- Novartis Gene Therapies to initiate new pivotal confirmatory study to evaluate use of AVXS-101 intrathecal (IT) formulation in older patients with SMA to further support registration
Basel, September 23, 2020 - Novartis Gene Therapies recently received feedback from the US Food and Drug Administration (FDA) following their review of data from the STRONG study of the intrathecal (IT) formulation of AVXS-101 in older patients with spinal muscular atrophy (SMA). The FDA has acknowledged the potential of AVXS-101 IT in this patient population and recommends a pivotal confirmatory study to supplement the existing STRONG data and further support the regulatory submission for AVXS-101 IT.
This guidance provides clarity on the path to registration for AVXS-101 IT. Trial design and other details are being evaluated and a comprehensive update on the overall Novartis SMA clinical development program will be provided at a future time following further discussions with health authorities. This request for a study is unrelated to the partial clinical hold on AVXS-101 IT, and the new study will not be initiated in the US until the hold has been lifted by the FDA. Novartis Gene Therapies remains confident in the overall benefit-risk profile for patients on treatment. This does not impact marketed Zolgensma (onasemnogene abeparvovec) and the company continues to advance its regulatory filings and intravenous clinical studies.
Novartis Gene Therapies reaffirms its commitment to the SMA community and to pursuing solutions for patients with all types of SMA, including older children and adults. All patients deserve a gene therapy designed to address the genetic root cause of their disease with a single dose.
Zolgensma is approved in the US, Japan and, most recently, Brazil, for patients with SMA under the age of two. Zolgensma also continues to have a strong launch in Europe where it is approved for babies and young children with a clinical diagnosis of SMA Type 1 or SMA with up to three copies of the SMN2 gene, with dosing guidance provided up to 21 kg. More than 600 patients have benefited from Zolgensma, including through clinical trials, commercially and through the managed access program. This number is expected to continue to grow as this transformative gene therapy is approved in additional markets and as the company pursues additional studies to fully explore the impact of Zolgensma across a broad population of patients with SMA.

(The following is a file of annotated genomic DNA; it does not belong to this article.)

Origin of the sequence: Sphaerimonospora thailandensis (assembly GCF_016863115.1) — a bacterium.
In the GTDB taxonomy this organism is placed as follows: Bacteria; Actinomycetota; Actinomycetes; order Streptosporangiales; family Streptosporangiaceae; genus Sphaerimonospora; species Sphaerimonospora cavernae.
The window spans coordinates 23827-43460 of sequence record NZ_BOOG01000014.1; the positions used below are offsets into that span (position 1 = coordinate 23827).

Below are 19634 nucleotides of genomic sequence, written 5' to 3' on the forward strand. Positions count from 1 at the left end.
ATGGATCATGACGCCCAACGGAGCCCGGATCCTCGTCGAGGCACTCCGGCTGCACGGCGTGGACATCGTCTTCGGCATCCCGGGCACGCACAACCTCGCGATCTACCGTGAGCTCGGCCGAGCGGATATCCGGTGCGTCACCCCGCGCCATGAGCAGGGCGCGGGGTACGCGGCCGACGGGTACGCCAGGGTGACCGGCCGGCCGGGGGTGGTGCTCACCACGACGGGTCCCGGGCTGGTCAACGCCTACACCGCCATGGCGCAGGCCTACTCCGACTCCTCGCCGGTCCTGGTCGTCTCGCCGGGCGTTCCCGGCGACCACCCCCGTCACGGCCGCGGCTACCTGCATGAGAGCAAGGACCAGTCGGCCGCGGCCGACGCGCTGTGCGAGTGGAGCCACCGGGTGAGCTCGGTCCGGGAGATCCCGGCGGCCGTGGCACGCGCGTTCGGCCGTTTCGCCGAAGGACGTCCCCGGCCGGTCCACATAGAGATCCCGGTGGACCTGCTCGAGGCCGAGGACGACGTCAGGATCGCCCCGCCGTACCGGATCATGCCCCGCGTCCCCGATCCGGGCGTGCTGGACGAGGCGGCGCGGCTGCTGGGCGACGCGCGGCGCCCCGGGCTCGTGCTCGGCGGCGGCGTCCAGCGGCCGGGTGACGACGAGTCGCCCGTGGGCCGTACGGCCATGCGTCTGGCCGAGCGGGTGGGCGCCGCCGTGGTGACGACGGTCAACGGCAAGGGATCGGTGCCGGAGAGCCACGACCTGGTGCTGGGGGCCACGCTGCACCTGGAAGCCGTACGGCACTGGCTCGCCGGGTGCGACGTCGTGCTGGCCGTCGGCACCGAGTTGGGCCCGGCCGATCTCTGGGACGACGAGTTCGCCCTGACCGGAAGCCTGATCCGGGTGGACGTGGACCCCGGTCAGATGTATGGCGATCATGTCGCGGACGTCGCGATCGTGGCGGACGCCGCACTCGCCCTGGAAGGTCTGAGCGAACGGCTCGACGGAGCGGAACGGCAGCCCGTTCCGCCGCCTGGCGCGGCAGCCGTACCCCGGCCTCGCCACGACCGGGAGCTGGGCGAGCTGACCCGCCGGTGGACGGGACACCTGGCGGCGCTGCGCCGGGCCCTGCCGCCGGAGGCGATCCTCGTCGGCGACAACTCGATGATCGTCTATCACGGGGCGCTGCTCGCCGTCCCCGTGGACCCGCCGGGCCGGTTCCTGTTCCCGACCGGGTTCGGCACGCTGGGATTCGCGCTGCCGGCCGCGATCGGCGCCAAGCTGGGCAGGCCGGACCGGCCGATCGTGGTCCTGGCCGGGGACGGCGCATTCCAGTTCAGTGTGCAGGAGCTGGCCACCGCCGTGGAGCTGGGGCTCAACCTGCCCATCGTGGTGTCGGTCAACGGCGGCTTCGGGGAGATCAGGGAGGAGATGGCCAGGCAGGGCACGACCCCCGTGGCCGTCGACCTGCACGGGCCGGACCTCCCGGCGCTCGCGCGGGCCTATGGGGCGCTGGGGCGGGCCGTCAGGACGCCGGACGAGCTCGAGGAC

The company’s commitment to SMA extends beyond gene therapy to branaplam (LMI070), an oral, once-weekly RNA splicing modulator also currently under development, to expand the treatment options for SMA patients.
About Zolgensma (onasemnogene abeparvovec)
Zolgensma is designed to address the genetic root cause of SMA by providing a functional copy of the human SMN gene to halt disease progression through sustained SMN protein expression with a single, one-time IV infusion. Zolgensma was approved by the US Food and Drug Administration in May 2019 and represents the first approved therapeutic in the company’s proprietary platform to treat rare, monogenic diseases using gene therapy. In addition to the US, Zolgensma is approved in Japan, Europe and Brazil. More than 600 patients have been treated with Zolgensma, including clinical trials, commercially and through the managed access program. Novartis Gene Therapies is pursuing registration in close to three dozen countries with regulatory decisions anticipated in Switzerland, Canada, Israel, Australia, and South Korea in late-2020 or early 2021.
About Spinal Muscular Atrophy
SMA is the leading genetic cause of infant death. If left untreated, SMA Type 1 leads to death or the need for permanent ventilation by the age of two in more than 90% of cases.
SMA is a rare, genetic neuromuscular disease caused by a lack of a functional SMN1 gene, resulting in the rapid and irreversible loss of motor neurons, affecting muscle functions, including breathing, swallowing and basic movement. It is imperative to diagnose SMA and begin treatment, including proactive supportive care, as early as possible to halt irreversible motor neuron loss and disease progression. This is especially critical in SMA Type 1, where motor neuron degeneration starts before birth and escalates quickly. Loss of motor neurons cannot be reversed, so SMA patients with symptoms at the time of treatment will likely require some supportive respiratory, nutritional and/or musculoskeletal care to maximize functional abilities. More than 30% of patients with SMA Type 2 will die by age 25.